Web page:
There are times when the scheduler's work is not as transparent as it should be.  In some cases, especially in Windows, processes will not always be able to pre-empt one another.  If you're running two time-consuming, CPU intensive tasks, you may not notice, but if you're running one and trying to open a file or just click on a menu at the same time, then the hiccup is far more noticeable.  The end result is usually a significantly delayed reaction to your input, such as a menu taking multiple seconds to appear instead of being an instantaneous response to your clicking.  Anyone who runs more than one application at a time has undoubtedly encountered this type of a situation. Luckily, there are solutions.

Intel's Hyper Threading was one way around the problem. By fooling the scheduler into thinking that it can dispatch two threads simultaneously, situations like the one above were usually avoided assuming that the CPU had the appropriate resources free.  Dual core is another solution to the problem, a far more robust one, since you literally have twice the processor resources.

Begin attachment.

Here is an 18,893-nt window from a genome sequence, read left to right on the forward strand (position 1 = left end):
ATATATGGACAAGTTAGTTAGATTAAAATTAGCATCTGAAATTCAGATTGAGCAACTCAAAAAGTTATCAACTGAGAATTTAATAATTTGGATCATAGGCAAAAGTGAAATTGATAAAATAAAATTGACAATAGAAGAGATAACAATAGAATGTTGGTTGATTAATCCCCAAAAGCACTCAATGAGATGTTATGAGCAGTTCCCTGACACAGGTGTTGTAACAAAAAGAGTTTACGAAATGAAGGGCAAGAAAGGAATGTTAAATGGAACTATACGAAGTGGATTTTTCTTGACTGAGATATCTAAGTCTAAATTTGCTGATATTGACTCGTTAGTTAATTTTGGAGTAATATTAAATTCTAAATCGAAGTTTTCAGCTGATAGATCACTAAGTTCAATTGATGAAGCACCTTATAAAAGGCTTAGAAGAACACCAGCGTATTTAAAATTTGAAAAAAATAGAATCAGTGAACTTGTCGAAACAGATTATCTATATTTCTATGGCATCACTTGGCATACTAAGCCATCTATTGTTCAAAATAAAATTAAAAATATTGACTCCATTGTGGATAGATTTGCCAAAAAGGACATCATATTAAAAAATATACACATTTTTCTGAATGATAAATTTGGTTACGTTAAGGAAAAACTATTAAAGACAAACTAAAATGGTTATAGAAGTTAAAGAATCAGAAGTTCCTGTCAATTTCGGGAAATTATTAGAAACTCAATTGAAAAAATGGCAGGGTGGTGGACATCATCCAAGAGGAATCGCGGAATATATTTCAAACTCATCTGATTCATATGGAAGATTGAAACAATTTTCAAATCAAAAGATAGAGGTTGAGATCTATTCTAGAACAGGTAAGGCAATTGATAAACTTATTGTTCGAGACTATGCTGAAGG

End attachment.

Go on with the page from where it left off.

The result of using a HT enabled or dual core system is better responsiveness when multitasking, but how do you quantify that?  Unfortunately, it is extremely difficult to quantify response time in these situations.  Even if we could easily quantify the response time improvements, is a snappier system when multitasking worth more than another 15% more performance in single threaded applications?  How about 25%?  It's a very different way of looking at the impact of a CPU to overall system performance, but it is an issue that we will have to tackle a lot more moving forward. 

The Intangible Dual Core Characterizing Dual Core Performance
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  • Da DvD - Wednesday, April 6, 2005 - link

    Many of you are making a huge mistake. You are proposing insane multitasking tests to 'bring these processors to their knees'. This is wrong! Since when do we adjust the review to the product?